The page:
Love on the Rocks (Cobble Cove Mystery)
by Debbie De Louise


Welcome, Debbie!

Tell us a little bit about yourself.

I’m a librarian at a public library. I’m married with a teenage daughter and have three cats (two kittens were just added to our home) and a fish.

What are three things most people don’t know about you?

Before I became a librarian and author, I was a secretary. 2. I’ve lost 65 pounds on Jenny Craig and by exercising daily. 3. I own and manage a pet memorial Center in the virtual world of Second Life.

What is the first book you remember reading?

Although it wasn’t the first book I read, the first book that made a big impression on me was The Winter People by Phyllis Whitney. I was around 11 or 12, and it was a Christmas gift from my older brother. It started my love of gothic romances that lasted throughout my teens in which I devoured books my Phyllis Whitney, Victoria Holt, and Barbara Michaels.

What are you reading now?

I just finished Mitch Albom’s The Next Person you Meet in Heaven, and then I’m starting Christmas at the Cat Café by Melissa Daley for a little holiday reading.

What made you decide you want to write?

I’d always loved reading from a young age and also loved telling stories. My teachers and family encouraged me when I showed a talent for writing. In college, I wrote for the student newspaper and then I joined the Cat Writer’s Association to which I still belong and wrote articles for pet magazines. My first novel was published in 2008. I took a break from writing and then started again in 2015 and now have six published books, a novella, and a dozen or so short stories.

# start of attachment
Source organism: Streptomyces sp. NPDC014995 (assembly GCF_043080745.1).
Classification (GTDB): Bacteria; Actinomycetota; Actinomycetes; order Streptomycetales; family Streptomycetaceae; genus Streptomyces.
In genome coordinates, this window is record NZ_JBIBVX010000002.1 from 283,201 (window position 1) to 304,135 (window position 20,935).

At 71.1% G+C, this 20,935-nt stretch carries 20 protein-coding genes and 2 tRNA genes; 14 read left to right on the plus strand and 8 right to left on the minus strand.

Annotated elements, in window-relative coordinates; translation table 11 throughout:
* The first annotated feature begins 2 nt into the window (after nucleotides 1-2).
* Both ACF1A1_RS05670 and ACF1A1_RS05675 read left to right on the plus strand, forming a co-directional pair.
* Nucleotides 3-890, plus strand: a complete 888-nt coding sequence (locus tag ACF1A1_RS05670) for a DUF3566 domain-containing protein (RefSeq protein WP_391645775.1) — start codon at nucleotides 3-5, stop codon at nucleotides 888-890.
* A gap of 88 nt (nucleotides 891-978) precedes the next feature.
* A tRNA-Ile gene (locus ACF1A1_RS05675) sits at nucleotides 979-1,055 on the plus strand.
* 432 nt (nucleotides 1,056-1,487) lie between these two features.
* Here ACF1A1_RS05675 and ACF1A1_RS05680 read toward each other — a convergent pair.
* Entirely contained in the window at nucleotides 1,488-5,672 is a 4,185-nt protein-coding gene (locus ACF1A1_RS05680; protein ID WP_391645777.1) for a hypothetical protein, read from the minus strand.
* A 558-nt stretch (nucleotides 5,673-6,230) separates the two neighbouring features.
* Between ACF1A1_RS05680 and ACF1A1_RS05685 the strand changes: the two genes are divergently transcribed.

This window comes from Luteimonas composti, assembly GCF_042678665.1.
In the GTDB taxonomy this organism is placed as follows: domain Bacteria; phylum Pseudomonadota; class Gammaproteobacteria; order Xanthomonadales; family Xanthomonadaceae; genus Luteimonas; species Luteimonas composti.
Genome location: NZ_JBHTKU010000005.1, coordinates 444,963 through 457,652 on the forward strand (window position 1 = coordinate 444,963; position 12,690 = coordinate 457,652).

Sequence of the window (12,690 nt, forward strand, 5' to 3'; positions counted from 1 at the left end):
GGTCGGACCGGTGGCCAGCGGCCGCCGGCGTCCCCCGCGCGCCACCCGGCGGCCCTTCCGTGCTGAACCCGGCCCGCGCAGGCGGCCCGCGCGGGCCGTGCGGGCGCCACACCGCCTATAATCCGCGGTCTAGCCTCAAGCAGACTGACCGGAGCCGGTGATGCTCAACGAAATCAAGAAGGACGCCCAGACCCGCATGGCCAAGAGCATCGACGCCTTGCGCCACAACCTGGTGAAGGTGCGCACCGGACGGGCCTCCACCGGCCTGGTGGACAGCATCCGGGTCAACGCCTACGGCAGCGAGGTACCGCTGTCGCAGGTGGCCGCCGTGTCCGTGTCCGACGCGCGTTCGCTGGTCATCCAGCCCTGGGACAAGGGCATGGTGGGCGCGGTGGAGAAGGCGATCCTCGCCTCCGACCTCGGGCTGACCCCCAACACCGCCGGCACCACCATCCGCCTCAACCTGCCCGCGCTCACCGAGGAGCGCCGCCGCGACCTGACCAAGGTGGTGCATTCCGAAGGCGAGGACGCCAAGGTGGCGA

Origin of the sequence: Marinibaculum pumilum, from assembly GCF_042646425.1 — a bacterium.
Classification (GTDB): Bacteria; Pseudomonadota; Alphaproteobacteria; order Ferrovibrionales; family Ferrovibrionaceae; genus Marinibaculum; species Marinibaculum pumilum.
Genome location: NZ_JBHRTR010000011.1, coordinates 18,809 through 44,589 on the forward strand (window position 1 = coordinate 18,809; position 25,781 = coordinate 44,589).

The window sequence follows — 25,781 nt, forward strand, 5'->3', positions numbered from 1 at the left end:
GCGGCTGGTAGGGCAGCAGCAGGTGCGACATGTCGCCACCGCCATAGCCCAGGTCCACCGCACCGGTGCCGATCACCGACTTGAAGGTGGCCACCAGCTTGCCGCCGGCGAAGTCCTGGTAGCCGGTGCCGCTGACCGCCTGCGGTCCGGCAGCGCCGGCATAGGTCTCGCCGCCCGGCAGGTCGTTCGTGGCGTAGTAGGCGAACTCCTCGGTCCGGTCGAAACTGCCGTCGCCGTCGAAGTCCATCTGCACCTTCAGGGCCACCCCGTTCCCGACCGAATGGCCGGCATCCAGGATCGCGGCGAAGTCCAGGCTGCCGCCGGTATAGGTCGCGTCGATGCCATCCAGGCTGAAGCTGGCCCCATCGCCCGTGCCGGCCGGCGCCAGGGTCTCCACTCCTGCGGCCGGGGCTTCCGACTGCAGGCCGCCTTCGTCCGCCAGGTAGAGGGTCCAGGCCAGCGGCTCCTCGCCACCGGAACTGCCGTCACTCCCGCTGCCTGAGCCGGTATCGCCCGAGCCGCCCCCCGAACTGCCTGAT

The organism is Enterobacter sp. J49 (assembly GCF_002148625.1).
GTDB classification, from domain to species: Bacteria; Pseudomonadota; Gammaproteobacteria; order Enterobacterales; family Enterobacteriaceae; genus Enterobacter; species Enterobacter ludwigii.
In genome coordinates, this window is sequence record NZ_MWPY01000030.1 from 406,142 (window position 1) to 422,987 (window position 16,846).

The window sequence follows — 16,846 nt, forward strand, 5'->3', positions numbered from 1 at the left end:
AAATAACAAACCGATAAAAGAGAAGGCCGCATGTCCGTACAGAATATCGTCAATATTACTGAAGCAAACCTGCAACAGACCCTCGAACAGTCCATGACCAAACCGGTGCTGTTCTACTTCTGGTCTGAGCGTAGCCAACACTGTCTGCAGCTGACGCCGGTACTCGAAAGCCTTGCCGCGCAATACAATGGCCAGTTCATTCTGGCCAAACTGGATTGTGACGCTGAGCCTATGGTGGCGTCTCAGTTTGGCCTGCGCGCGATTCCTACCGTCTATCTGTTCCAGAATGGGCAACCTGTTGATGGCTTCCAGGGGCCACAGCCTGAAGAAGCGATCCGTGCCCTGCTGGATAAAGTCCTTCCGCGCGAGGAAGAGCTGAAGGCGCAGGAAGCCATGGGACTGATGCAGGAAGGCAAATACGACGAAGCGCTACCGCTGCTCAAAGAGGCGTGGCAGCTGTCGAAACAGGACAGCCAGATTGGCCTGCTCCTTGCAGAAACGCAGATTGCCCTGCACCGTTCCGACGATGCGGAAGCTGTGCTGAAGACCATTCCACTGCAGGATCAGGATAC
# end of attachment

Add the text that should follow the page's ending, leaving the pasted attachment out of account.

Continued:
Do you have a special place you like to write?

I write at the computer in my living room, but some of the ideas for my writing come to me when I wake up in the morning or when I’m doing other things and are struck with inspiration. I have a notebook where I jot these ideas down to return to later.

Where do the ideas for your books come from?

Pretty much everywhere – other books (not that I copy anything, but I read a variety of genres and learn a lot from other authors; TV shows and movies; everyday life; my past and present experiences; my imagination).

What books have most inspired you?

As I mentioned above, I was entranced by gothic romances as a teen. I also went through a period of reading cozy mystery series featuring cats by such authors at Carole Nelson Douglas (Midnight Louie); Rita Mae Brown (Sneaky Pie); Shirley Murphy (Joe Grey), etc. I also love to read time-travel tales. Some of my favorite books have included The Time Traveler’s Wife by Audrey Niffenegger; Time and Again by Jack Finney; and The Eight by Katherine Neville.

Is there anything about writing you find most challenging?

Finding the time to do it. The more I publish, the more I need to promote, and the less time I can devote to writing. It’s a big challenge, and one I know most authors who work full-time share.

What do you think makes a good story?

The plot, of course, but I feel the characters are the most important aspect of any story. Readers need to relate to, empathize, and identify with characters to enjoy a book. I also feel that a few subplots and twists enhance novels, especially if they’re mysteries.